Please know that I know how frustrating it is and how patient you have been as TCNJ has stayed on our June timetable for a final decision about fall 2020. I thank especially those who had to make decisions about off-campus housing leases and other deadline-driven choices. Your forbearance while we have remained methodical has been extraordinary and very much appreciated.
State Guidance. Although we are all feeling the joys of relaxed state restrictions, I remind the TCNJ community that the “restart” for colleges and universities is in Stage 3 of the state’s restart plan. The state is only beginning to enter Stage 2 now. In the meantime, I and several dozen other college presidents and higher education leaders are providing input through the Higher Education Advisory Group, which has met weekly since mid-May with the New Jersey Secretary of Higher Education. I have been extraordinarily impressed with the care and complexity of conversations on how to safely and responsibly open colleges and universities. This is at once especially tricky and highly desirable for residential colleges, such as TCNJ, which offer intimate learning environments and high-impact extra-curricular activities that bring people together.
Recognizing that each institution is different, the advisory group is advocating for the state to offer its guidance with sufficient flexibility to allow colleges and universities latitude in final decisions and logistics. What is clear, however, is that the state will not open the way for in-person instruction until it feels ready for Stage 3, dependent on health metrics and our behaviors. Also clear, and as I have written previously in these missives, should fall instruction resume on campus there will be new rules and protocol for our behavior on campus (e.g., masks, hygiene standards, size of gatherings) as we commit to protect our own and one another’s health.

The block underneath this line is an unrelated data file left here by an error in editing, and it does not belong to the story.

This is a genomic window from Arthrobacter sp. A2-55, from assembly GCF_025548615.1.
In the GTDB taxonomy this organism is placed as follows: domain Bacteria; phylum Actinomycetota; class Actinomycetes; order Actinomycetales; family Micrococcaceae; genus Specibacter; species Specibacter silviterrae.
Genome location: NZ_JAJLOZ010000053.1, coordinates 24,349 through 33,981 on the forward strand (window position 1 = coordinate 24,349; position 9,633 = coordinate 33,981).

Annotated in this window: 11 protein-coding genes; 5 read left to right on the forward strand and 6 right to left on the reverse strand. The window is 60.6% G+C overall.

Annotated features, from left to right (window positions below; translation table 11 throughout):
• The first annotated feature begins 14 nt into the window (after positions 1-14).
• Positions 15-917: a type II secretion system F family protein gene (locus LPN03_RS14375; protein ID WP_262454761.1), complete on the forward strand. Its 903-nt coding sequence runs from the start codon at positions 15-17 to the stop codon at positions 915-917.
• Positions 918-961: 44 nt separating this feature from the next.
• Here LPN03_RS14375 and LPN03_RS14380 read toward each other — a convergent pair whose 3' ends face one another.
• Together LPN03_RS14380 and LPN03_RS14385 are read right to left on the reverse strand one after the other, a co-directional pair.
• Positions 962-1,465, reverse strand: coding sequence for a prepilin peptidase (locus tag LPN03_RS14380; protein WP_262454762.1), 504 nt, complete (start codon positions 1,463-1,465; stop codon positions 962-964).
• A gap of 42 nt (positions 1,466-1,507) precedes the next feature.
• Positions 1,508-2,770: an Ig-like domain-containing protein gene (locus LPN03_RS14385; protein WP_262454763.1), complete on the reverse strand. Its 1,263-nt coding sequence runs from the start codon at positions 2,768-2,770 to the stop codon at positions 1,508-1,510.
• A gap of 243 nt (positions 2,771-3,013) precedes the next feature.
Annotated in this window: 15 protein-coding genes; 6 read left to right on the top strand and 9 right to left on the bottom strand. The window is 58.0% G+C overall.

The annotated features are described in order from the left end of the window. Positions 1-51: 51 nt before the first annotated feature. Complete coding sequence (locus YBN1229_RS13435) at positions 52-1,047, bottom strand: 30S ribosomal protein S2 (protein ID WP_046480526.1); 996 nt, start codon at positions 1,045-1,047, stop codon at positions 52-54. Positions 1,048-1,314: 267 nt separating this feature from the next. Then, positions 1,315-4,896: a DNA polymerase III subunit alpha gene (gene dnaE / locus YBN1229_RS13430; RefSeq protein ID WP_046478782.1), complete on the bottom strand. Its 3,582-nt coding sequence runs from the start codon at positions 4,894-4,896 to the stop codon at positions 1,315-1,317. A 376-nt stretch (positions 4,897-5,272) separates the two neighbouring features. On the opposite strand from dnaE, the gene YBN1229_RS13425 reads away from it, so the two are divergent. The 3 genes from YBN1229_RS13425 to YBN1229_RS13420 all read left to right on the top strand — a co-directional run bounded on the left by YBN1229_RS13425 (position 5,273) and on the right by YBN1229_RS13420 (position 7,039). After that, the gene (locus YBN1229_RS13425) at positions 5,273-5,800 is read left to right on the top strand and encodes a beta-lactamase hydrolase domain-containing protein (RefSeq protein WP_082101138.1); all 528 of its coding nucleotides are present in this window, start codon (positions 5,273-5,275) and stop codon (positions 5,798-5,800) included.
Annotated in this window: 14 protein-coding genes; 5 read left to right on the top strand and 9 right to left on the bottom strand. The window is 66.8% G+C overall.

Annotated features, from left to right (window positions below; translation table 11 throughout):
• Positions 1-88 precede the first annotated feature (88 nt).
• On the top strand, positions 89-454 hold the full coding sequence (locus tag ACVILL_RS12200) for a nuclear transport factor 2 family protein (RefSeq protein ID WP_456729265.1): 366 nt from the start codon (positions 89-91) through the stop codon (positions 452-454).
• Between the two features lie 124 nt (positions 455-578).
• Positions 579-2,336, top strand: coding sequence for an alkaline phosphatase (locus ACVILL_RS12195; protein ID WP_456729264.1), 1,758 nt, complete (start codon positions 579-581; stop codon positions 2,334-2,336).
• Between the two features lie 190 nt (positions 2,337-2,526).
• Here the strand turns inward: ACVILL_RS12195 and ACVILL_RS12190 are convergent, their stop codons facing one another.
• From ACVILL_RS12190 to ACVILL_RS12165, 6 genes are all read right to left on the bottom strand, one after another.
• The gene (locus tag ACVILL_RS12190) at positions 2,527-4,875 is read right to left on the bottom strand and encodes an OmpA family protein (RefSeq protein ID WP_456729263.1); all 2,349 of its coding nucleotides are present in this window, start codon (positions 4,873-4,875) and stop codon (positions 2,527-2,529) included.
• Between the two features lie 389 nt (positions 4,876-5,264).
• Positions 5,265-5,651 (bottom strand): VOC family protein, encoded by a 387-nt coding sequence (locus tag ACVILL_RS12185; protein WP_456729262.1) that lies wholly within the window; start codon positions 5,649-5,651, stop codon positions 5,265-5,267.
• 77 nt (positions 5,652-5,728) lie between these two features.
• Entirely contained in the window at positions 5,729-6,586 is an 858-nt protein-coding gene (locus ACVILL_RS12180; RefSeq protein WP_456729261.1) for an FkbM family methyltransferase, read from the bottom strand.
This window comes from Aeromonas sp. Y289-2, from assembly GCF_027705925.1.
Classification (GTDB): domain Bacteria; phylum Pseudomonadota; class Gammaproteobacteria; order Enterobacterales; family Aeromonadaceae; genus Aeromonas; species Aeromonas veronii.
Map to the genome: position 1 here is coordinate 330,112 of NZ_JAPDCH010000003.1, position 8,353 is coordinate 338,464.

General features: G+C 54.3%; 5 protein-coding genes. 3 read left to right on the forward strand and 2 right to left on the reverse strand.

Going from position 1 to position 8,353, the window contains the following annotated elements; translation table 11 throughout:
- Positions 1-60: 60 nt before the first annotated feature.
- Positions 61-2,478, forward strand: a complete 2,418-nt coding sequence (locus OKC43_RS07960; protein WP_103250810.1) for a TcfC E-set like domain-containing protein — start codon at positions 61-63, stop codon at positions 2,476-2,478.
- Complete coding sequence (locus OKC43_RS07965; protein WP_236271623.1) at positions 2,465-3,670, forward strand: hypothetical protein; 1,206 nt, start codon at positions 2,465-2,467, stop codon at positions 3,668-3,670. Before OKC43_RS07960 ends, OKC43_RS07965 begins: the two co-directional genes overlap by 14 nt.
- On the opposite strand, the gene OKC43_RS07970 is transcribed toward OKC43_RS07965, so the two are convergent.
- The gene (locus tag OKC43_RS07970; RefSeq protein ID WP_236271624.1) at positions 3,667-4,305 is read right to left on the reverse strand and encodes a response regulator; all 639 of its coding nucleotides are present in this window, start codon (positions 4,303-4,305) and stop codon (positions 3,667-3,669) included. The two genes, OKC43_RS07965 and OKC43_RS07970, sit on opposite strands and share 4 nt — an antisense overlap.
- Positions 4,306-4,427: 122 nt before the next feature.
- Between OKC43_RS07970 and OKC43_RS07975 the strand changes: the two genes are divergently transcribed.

Fall 2020 Survey. Our planning is informed by insights from surveys administered over the past two weeks on fall 2020 preferences for housing and instruction. Thank you for your abundant responses in separate surveys sent to incoming first-time students (and parents/guardians) and continuing students (and parents/guardians). The response rates—over 80 percent for incoming students and their parents (roughly 1,440 responses from each group) and 63 percent for continuing students (over 3,300 responses plus another 2,475 from parents/family members—convey your passion and interest in the topic. This was reinforced by the over 2,800 open-ended comments you additionally provided.
There is more to discover in the data, but preliminary findings show strong interest from both incoming and continuing students (and their parents) to maintain enrollment regardless of whether TCNJ resumes on-campus activity or online instruction only. For all respondent groups there is greater preference for on-campus versus remote learning.
Between last week’s missive and this week’s, I have offered numerous additions to your summer reading lists. But I would be remiss to not share the bounty of a longstanding and wonderful practice by faculty in the TCNJ Department of English to offer a Summer Reading List to its students and the wider community. There is plenty already on my bedside table, but as I found last year, this excellent and eclectic list provides inspiration year-round.
Your continued communication with me and others at the college has meant a great deal. Thank you for your commitment to TCNJ and better days ahead. Your help in making this a reality is the source of our energy and resolve.
Kathryn A. Foster